Landscape and human settlement dynamics in insular environments. An archaeological approach
M. Estela Mansur (CADIC, Ushuaia, CONICET), Karen Hardy (Universitat Autònoma de Barcelona, Spain) and Raquel Pique (Universitat Autònoma de Barcelona, Spain)
Archaeological researches in island territories of the subarctic and subantarctic regions, at opposite ends of the planet, have largely developed independently. Therefore independent interpretive frames have also been developed to explore the dynamics of human settlement in the past, especially with regard to hunter-gatherer societies. In the northern hemisphere, the archaeological studies are part of the research tradition of Paleolithic / Mesolithic Europe, initially developed with a largely terrestrial focus. Although in recent years new emphasis has been placed on research in coastal areas – including the subarctic area, the theoretical frameworks remain similar to those employed in the study of hunter-gatherers of the inland areas of continental Europe. On the other side, the archaeology of Tierra del Fuego has developed close to ethnoarchaeological research, as native populations lived there until the end of XIXth century. It has emphasized the analysis of social processes, confronting archaeological data with ethnographic and ethnohistorical records. We believe that models on aboriginal strategies build from this ethno-archaeological perspective constitute an excellent starting point to discuss some aspects of Scottish mesolithic archaeology. Recently we have adopted a comparative approach; our starting point is focused in the differences in scales of analysis (environment, home ranges, etc.). In this paper we highlight some of the comparable features and offer a new perspective on the archaeological record and mobility of hunter-gatherer sites in Scotland using the ethnohistorical records from Tierra del Fuego.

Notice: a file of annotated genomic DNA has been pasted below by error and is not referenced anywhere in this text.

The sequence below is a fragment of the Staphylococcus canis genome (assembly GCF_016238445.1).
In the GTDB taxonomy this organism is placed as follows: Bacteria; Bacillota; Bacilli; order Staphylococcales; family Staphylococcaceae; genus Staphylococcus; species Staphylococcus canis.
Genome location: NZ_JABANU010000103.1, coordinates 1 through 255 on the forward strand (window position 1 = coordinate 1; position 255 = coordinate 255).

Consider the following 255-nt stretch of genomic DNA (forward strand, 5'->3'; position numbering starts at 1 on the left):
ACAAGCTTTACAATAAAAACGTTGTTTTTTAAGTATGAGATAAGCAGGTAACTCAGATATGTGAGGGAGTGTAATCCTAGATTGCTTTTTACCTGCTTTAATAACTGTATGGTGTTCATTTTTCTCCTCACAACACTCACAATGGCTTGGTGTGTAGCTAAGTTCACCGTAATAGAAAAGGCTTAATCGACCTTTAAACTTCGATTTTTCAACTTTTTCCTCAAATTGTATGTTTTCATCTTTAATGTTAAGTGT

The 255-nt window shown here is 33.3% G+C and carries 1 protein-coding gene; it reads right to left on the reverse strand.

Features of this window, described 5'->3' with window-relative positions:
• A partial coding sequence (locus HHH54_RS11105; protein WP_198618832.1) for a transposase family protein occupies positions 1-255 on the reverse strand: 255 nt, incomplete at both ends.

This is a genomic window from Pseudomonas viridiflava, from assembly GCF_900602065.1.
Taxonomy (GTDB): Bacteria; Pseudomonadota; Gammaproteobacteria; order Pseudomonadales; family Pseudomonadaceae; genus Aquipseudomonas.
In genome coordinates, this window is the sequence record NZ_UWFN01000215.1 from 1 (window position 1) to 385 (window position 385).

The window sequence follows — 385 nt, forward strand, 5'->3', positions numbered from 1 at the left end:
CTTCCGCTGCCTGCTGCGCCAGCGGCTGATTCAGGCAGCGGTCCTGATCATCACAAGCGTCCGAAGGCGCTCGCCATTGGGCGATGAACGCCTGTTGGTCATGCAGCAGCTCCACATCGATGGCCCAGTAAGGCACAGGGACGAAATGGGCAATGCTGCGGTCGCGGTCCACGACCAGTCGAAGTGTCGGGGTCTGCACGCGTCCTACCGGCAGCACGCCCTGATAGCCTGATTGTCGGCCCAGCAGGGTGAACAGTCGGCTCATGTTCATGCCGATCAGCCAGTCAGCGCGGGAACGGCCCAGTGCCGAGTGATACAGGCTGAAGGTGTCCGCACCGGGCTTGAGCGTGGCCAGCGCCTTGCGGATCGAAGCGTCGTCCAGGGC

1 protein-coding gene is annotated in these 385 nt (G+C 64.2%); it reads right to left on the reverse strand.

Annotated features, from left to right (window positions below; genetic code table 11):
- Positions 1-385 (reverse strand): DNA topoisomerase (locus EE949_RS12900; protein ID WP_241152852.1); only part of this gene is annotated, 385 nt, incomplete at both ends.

Outdoor bathing: How the outdoor hot tub became the most frequented gathering place in Iceland
Örn D. Jónsson (University of Iceland)
This paper is an attempt to clarify why the abundance of renewable resources is becoming one of the most important characteristics of Icelandic society as nearly 80% of energy used could be categorized as clean. Making use of geothermal water is of vital importance here. Harnessing hot water from the earth is a far from straightforward task; furthermore, it is unique in that it has become the dominant form of energy use in a whole society. Here, implausible as it might seem in view of the Iceland’s ‘topographical’ location, an island in the middle of the North Atlantic, the widespread availability of naturally hot water along with the overall technological capabilities means that its use is varied and has become increasingly important over the years. The principal focus of this paper will be on a partial aspect of geothermal use, i.e. the culture of the rhythm of daily life and public outdoor bathing that has turned out to be one of the most significant features of the Icelandic way of living. The hot tubs of the swimming pools in Iceland have by far become the most frequented places for social gatherings. The analysis is focused on the social aspects of the utilization of geothermal water in Iceland in the context of the nation’s modernization process.